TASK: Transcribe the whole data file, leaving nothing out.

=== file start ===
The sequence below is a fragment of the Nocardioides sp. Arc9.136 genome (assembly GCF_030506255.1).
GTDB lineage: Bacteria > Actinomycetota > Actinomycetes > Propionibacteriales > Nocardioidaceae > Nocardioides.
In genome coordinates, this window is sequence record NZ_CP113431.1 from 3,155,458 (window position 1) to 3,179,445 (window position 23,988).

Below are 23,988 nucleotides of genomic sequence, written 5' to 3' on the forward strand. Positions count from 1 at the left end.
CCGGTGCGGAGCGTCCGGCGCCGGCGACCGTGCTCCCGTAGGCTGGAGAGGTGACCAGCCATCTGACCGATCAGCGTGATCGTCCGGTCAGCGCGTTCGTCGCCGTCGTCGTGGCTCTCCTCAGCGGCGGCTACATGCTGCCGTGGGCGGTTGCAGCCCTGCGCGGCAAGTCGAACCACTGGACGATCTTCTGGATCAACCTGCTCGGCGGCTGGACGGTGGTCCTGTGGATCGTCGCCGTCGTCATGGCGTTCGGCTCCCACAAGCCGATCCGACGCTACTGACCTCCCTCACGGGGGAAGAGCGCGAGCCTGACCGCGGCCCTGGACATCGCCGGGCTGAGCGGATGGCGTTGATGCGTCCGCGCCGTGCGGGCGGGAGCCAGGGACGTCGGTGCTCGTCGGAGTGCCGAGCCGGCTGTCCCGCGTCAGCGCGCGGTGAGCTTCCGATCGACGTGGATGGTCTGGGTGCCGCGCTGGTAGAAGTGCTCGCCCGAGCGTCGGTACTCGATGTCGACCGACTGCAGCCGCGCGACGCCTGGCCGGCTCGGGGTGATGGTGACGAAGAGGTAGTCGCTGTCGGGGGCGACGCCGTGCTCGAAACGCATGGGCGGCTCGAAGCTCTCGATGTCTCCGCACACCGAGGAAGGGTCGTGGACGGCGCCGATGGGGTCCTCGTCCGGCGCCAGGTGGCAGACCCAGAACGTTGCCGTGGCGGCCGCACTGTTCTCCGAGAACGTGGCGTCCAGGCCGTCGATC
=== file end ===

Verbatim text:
The sequence below is a fragment of the Nocardioides sp. Arc9.136 genome (assembly GCF_030506255.1).
GTDB lineage: Bacteria > Actinomycetota > Actinomycetes > Propionibacteriales > Nocardioidaceae > Nocardioides.
In genome coordinates, this window is sequence record NZ_CP113431.1 from 3,155,458 (window position 1) to 3,179,445 (window position 23,988).

Below are 23,988 nucleotides of genomic sequence, written 5' to 3' on the forward strand. Positions count from 1 at the left end.
CCGGTGCGGAGCGTCCGGCGCCGGCGACCGTGCTCCCGTAGGCTGGAGAGGTGACCAGCCATCTGACCGATCAGCGTGATCGTCCGGTCAGCGCGTTCGTCGCCGTCGTCGTGGCTCTCCTCAGCGGCGGCTACATGCTGCCGTGGGCGGTTGCAGCCCTGCGCGGCAAGTCGAACCACTGGACGATCTTCTGGATCAACCTGCTCGGCGGCTGGACGGTGGTCCTGTGGATCGTCGCCGTCGTCATGGCGTTCGGCTCCCACAAGCCGATCCGACGCTACTGACCTCCCTCACGGGGGAAGAGCGCGAGCCTGACCGCGGCCCTGGACATCGCCGGGCTGAGCGGATGGCGTTGATGCGTCCGCGCCGTGCGGGCGGGAGCCAGGGACGTCGGTGCTCGTCGGAGTGCCGAGCCGGCTGTCCCGCGTCAGCGCGCGGTGAGCTTCCGATCGACGTGGATGGTCTGGGTGCCGCGCTGGTAGAAGTGCTCGCCCGAGCGTCGGTACTCGATGTCGACCGACTGCAGCCGCGCGACGCCTGGCCGGCTCGGGGTGATGGTGACGAAGAGGTAGTCGCTGTCGGGGGCGACGCCGTGCTCGAAACGCATGGGCGGCTCGAAGCTCTCGATGTCTCCGCACACCGAGGAAGGGTCGTGGACGGCGCCGATGGGGTCCTCGTCCGGCGCCAGGTGGCAGACCCAGAACGTTGCCGTGGCGGCCGCACTGTTCTCCGAGAACGTGGCGTCCAGGCCGTCGATC